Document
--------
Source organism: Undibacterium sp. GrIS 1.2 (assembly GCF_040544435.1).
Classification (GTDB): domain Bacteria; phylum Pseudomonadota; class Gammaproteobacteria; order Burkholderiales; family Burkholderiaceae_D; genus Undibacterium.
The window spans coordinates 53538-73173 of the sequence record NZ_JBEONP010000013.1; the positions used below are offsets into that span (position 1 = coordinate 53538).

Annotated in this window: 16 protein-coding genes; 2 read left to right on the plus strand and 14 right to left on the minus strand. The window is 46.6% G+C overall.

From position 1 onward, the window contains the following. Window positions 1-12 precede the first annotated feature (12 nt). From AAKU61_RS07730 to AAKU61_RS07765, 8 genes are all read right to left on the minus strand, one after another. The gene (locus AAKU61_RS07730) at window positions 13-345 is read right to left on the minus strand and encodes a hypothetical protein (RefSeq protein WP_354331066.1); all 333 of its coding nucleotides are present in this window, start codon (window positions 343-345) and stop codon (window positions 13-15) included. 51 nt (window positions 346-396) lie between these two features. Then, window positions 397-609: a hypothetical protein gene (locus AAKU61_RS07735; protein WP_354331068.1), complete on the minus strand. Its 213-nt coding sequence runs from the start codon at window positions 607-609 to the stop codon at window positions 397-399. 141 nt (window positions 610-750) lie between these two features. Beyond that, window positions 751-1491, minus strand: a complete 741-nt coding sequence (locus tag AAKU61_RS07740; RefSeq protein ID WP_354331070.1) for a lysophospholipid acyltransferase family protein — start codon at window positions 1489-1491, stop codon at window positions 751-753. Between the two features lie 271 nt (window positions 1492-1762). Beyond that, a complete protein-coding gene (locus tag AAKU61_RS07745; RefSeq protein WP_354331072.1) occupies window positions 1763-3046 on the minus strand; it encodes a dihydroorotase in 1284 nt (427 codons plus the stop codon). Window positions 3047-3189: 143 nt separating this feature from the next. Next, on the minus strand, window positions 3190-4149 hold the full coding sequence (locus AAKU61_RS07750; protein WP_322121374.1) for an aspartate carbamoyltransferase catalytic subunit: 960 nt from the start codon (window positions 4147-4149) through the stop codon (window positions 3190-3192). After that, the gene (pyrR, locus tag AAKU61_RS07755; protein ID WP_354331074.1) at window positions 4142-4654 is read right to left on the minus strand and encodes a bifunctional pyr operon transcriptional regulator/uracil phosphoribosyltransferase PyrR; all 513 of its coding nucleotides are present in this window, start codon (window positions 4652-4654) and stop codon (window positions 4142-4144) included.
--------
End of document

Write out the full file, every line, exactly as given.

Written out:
Source organism: Undibacterium sp. GrIS 1.2 (assembly GCF_040544435.1).
Classification (GTDB): domain Bacteria; phylum Pseudomonadota; class Gammaproteobacteria; order Burkholderiales; family Burkholderiaceae_D; genus Undibacterium.
The window spans coordinates 53538-73173 of the sequence record NZ_JBEONP010000013.1; the positions used below are offsets into that span (position 1 = coordinate 53538).

Annotated in this window: 16 protein-coding genes; 2 read left to right on the plus strand and 14 right to left on the minus strand. The window is 46.6% G+C overall.

From position 1 onward, the window contains the following. Window positions 1-12 precede the first annotated feature (12 nt). From AAKU61_RS07730 to AAKU61_RS07765, 8 genes are all read right to left on the minus strand, one after another. The gene (locus AAKU61_RS07730) at window positions 13-345 is read right to left on the minus strand and encodes a hypothetical protein (RefSeq protein WP_354331066.1); all 333 of its coding nucleotides are present in this window, start codon (window positions 343-345) and stop codon (window positions 13-15) included. 51 nt (window positions 346-396) lie between these two features. Then, window positions 397-609: a hypothetical protein gene (locus AAKU61_RS07735; protein WP_354331068.1), complete on the minus strand. Its 213-nt coding sequence runs from the start codon at window positions 607-609 to the stop codon at window positions 397-399. 141 nt (window positions 610-750) lie between these two features. Beyond that, window positions 751-1491, minus strand: a complete 741-nt coding sequence (locus tag AAKU61_RS07740; RefSeq protein ID WP_354331070.1) for a lysophospholipid acyltransferase family protein — start codon at window positions 1489-1491, stop codon at window positions 751-753. Between the two features lie 271 nt (window positions 1492-1762). Beyond that, a complete protein-coding gene (locus tag AAKU61_RS07745; RefSeq protein WP_354331072.1) occupies window positions 1763-3046 on the minus strand; it encodes a dihydroorotase in 1284 nt (427 codons plus the stop codon). Window positions 3047-3189: 143 nt separating this feature from the next. Next, on the minus strand, window positions 3190-4149 hold the full coding sequence (locus AAKU61_RS07750; protein WP_322121374.1) for an aspartate carbamoyltransferase catalytic subunit: 960 nt from the start codon (window positions 4147-4149) through the stop codon (window positions 3190-3192). After that, the gene (pyrR, locus tag AAKU61_RS07755; protein ID WP_354331074.1) at window positions 4142-4654 is read right to left on the minus strand and encodes a bifunctional pyr operon transcriptional regulator/uracil phosphoribosyltransferase PyrR; all 513 of its coding nucleotides are present in this window, start codon (window positions 4652-4654) and stop codon (window positions 4142-4144) included.